The centrality of citizens in the battle against Covid
Protecting yourself and those around you is the only way to emerge from this crisis. Be responsible, overcome fearUpdated: Jun 28, 2020 18:54 IST
If there is one area in which India’s politicians have led by example, it is in observing the protocols that have come about due to the Covid-19 pandemic. From day one, Prime Minister (PM) Narendra Modi, the ministers in the National Democratic Alliance (NDA) government and chief ministers have all been seen in public with masks and observing social distancing. And rightly so. The lockdown too was implemented much earlier in India than in many other countries.
I was struck by a clip of France’s President Emmanuel Macron reaching out to the British Prime Minister Boris Johnson. The latter promptly folded his arms to prevent Macron from hugging him. Macron realised his error and backed away. This is the same Johnson who ridiculed Covid-19 and put himself and citizens at risk by disregarding the precautions required to contain the virus. But now, better sense has prevailed, with perhaps the exception of United States (US) President Donald Trump and Brazil’s President Jair Bolsanaro. As a result of the Trump administration’s mismanagement, over 2.5 million Americans have been infected so far.
Last week, while launching his election campaign at Tulsa, Oklahoma, Trump shattered all physical distancing rules. Many of his supporters neither wore masks nor gloves, nor did they observe social distancing. Bolsonaro has refused to observe any precautions in public gatherings. So far, more than 55,000 people have succumbed to the coronavirus and the total number of infected in Brazil has crossed 1.3 million. He is the only Head of State in the world, who was not only reprimanded by the federal court for not wearing a mask, but also warned with a fine.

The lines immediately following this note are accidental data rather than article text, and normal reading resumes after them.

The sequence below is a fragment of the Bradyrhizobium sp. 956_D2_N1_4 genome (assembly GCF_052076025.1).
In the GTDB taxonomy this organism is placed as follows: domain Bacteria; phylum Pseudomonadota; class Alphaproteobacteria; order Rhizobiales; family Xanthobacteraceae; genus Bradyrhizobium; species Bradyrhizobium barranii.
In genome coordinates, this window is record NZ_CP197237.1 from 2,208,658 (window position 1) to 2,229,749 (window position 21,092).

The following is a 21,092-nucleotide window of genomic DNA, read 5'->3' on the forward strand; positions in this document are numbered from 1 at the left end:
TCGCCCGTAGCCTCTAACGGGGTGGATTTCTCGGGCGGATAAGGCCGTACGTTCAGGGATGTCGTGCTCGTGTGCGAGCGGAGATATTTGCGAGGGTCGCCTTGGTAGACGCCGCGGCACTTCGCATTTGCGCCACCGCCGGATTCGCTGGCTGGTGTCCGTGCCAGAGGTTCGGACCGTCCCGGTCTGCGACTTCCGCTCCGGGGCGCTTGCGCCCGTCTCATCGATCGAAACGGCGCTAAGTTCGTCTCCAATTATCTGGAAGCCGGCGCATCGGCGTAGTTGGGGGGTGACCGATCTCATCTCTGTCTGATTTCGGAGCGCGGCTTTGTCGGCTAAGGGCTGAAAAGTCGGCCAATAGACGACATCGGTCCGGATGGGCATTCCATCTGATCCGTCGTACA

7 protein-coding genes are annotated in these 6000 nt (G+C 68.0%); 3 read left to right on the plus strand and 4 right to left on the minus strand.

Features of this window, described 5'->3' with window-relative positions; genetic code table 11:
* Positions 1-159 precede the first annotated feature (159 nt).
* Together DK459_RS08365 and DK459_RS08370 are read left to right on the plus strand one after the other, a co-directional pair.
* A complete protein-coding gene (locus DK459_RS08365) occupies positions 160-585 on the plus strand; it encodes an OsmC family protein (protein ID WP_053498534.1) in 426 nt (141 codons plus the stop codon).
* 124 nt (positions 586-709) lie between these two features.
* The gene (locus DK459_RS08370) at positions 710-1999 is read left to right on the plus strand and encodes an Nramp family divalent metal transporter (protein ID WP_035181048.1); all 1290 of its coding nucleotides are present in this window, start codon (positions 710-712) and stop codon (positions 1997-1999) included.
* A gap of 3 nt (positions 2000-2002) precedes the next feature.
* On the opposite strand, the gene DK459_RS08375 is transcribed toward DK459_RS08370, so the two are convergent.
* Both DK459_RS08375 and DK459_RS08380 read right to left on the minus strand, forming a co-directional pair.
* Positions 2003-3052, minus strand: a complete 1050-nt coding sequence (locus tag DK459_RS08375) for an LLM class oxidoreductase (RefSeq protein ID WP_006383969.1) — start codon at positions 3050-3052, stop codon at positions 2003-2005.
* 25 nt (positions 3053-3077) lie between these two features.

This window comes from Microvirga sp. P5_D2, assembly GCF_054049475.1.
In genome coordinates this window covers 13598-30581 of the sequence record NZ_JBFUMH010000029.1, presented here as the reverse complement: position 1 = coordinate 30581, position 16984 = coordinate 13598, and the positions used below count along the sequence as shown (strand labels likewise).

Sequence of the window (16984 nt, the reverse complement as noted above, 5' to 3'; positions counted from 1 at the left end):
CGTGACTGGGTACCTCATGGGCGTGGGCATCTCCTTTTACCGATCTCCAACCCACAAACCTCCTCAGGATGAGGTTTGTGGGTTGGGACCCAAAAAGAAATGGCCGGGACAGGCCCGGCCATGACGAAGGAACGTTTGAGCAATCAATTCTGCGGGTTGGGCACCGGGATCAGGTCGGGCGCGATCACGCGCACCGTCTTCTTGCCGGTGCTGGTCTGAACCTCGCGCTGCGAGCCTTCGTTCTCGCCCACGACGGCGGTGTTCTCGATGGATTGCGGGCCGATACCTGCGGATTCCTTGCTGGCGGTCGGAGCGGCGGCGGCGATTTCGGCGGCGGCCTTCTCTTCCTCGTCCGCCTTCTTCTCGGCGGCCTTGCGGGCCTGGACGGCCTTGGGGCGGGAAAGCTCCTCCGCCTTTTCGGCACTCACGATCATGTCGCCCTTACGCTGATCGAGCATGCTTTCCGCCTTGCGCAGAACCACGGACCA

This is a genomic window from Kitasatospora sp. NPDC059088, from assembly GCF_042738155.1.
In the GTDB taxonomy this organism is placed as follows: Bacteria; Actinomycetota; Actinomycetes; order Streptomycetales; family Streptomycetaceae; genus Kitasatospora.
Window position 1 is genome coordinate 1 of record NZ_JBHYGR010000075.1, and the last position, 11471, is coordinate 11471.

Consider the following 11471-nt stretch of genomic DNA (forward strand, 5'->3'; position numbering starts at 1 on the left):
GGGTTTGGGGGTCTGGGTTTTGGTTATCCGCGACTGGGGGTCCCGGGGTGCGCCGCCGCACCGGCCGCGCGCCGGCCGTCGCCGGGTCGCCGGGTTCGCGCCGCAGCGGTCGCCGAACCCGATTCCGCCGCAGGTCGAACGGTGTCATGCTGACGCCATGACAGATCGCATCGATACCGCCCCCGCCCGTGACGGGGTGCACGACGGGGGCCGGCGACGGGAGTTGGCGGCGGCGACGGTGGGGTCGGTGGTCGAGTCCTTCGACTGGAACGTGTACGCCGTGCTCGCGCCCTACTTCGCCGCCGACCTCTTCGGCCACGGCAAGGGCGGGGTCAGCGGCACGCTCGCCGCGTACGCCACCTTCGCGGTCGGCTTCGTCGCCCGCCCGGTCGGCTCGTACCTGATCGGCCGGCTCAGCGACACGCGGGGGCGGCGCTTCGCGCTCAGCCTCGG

While Indians are generally not known for their discipline when it comes to obeying rules, the virus has brought about a welcome change. News has come from Aligarh that now the ritual of touching feet in weddings is being done away with in many instances. Longer planks are now being used to seat the bride and groom near the vedi during weddings. The pandit too sits a distance away and uses a special bamboo stick to conduct the ceremonies. Has Covid-19 then started changing social customs?
Not nearly enough, it would seem. The rising numbers of cases and fatalities suggest that much more needs to be done in adopting safer practices. The virus is raging in the developed countries of Europe and the less-densely populated countries of Africa. We have to worry as India’s population density is high and the health care system is poor. We are inching ahead in the positivity and fatality tables.
The number of people getting infected daily in India has crossed 15,000. So far, more than half a million people have been infected and the fatality figures are in excess of 15,000. At the time of writing, we are the fourth most-affected nation in the world.
Little wonder that there is fear all round. Last Sunday, I went to Sector 18 in Noida, Uttar Pradesh, which is the busiest market in the city. Two decades ago, when I first visited this place, I hoped that this market would soon beat Connaught Place in New Delhi in popularity and business. But today, the opposite holds true. There are hardly any shops open and no buyers at all despite the easing of restrictions.
This suggests an unprecedented economic slowdown. Let me give you a figure from the World Bank. Barring large corporate and traditional enterprises, the global economy is expected to suffer a loss of over $10 trillion due to the closure of schools alone. This is four times more than India’s economy.
The real upheaval will come when the results of the first quarter of this financial year come out. Many experts believe that those figures will accurately reflect the magnitude of the situation. It is likely that we will find that the unemployment situation will be exacerbated and people will plunge further into economic difficulties.
A certain degree of fear is natural, but we have to let our other natural instincts for survival kick in to deal with this. Humans have rarely been tested like this before. We have to be scrupulous in following the new protocols and rules. We must keep in mind that even after a cure or a vaccine is developed, the virus will not go away.
The economic slide will continue. Citizens need to make efforts to protect themselves. Outsourcing everything to the government won’t work. We have to take the initiative to protect ourselves and those around us as best we can. This is the only way we will emerge from this crisis as individuals, communities and as a nation.
Shashi Shekhar is the editor-in-chief, Hindustan
The views expressed are personal